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Russia's President Dmitry Medvedev said on Wednesday that Georgia's military offensive
Russia's President Dmitry Medvedev said on Wednesday that Georgia's military offensive on South Ossetia was a consequence of policies unilaterally followed by the U.S. administration.

"It is no use denying that the Tskhinvali tragedy was a consequence, among other things, of policies conducted by the U.S. administration that were over confident and intolerant of criticism, preferring unilateral decisions," the Russian leader said in his first state of the nation address to both houses of parliament.

He added that "the conflict in the Caucasus was used as a pretext to send NATO warships to the Black Sea and furthermore to quickly thrust on Europe the need for deploying the U.S. anti-missile system, which in itself would prompt responsive measures from Russia."

Russia fiercely opposes U.S. plans to deploy 10 interceptor missiles in Poland and a tracking radar in the Czech Republic as a threat to its national security. Moscow has warned it would be forced to target its missiles at Poland if the former Soviet-bloc state goes ahead with the missile deployment.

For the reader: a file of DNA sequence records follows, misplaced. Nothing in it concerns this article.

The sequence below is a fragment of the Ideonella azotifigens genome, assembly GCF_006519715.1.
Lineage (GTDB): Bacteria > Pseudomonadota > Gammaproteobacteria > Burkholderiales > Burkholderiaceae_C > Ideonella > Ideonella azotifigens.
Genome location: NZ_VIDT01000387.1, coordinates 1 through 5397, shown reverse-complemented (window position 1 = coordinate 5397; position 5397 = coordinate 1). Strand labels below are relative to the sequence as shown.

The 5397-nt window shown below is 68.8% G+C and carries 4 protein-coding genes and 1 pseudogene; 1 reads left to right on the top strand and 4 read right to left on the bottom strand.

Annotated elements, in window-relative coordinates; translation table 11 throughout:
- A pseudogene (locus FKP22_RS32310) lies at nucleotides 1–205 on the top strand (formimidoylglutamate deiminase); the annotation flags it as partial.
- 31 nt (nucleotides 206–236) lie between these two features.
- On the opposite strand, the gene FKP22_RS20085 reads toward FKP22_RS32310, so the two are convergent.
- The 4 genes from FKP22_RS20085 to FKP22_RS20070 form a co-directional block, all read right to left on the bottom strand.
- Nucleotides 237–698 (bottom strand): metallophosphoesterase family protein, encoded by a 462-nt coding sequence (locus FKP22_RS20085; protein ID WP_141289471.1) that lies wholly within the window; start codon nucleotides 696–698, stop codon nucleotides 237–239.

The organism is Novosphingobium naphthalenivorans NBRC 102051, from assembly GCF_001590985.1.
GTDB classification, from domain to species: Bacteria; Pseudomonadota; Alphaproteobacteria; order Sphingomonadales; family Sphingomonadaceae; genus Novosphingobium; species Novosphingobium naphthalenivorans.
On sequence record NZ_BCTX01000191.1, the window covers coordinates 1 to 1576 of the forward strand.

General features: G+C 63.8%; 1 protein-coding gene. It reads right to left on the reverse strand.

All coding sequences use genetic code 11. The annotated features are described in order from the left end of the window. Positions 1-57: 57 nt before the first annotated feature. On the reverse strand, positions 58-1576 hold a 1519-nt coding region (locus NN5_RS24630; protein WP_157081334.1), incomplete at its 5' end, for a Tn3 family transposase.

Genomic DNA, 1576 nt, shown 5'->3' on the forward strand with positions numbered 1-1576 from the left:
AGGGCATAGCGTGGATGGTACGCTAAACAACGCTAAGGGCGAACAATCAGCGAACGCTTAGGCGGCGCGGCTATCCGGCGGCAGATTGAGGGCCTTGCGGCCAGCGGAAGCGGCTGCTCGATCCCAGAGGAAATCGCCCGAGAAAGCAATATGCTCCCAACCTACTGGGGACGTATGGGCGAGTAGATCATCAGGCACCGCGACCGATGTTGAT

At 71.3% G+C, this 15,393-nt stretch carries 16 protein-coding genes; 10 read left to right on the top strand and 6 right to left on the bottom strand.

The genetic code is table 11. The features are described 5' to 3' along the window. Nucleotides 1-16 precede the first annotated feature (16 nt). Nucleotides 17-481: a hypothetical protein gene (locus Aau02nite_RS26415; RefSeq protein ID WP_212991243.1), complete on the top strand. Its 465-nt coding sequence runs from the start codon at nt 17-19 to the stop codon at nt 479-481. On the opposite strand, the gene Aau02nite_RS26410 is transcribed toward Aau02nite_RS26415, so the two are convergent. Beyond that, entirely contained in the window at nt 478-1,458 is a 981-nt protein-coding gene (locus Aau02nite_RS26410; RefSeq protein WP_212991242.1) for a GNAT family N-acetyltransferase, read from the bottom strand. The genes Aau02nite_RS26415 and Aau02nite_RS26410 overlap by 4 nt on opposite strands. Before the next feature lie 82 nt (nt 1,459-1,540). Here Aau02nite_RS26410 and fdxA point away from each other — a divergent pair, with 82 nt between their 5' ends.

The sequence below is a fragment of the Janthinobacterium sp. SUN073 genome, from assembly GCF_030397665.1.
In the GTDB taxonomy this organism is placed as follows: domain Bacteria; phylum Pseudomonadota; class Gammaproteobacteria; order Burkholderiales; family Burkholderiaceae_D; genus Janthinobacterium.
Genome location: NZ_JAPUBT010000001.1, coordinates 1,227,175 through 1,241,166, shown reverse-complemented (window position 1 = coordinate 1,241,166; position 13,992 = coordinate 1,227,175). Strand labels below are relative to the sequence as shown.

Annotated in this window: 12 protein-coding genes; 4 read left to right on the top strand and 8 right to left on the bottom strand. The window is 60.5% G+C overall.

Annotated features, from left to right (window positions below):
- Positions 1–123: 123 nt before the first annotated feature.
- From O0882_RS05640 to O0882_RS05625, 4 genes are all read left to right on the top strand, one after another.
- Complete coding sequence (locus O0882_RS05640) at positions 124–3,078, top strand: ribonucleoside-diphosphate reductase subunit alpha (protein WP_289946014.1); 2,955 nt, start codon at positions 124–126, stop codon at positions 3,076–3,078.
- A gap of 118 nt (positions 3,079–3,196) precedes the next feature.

He called for mechanisms to be established to block "misguided, selfish and sometimes dangerous decisions" by some members of the international community, adding that Russia would not give up its role in the Caucasus.

"We will not give up in the Caucasus. We will overcome the global economic crisis and emerge from it stronger," Medvedev said.

Medvedev said that Georgia's aggression against South Ossetia was "one of the most significant events of the outgoing year, which became a real test for Russia."

Georgia launched an attack on South Ossetia in early August resulting in a five-day war, that saw Russia recognize South Ossetia and Abkhazia, two breakaway Georgian republics, as independent states.


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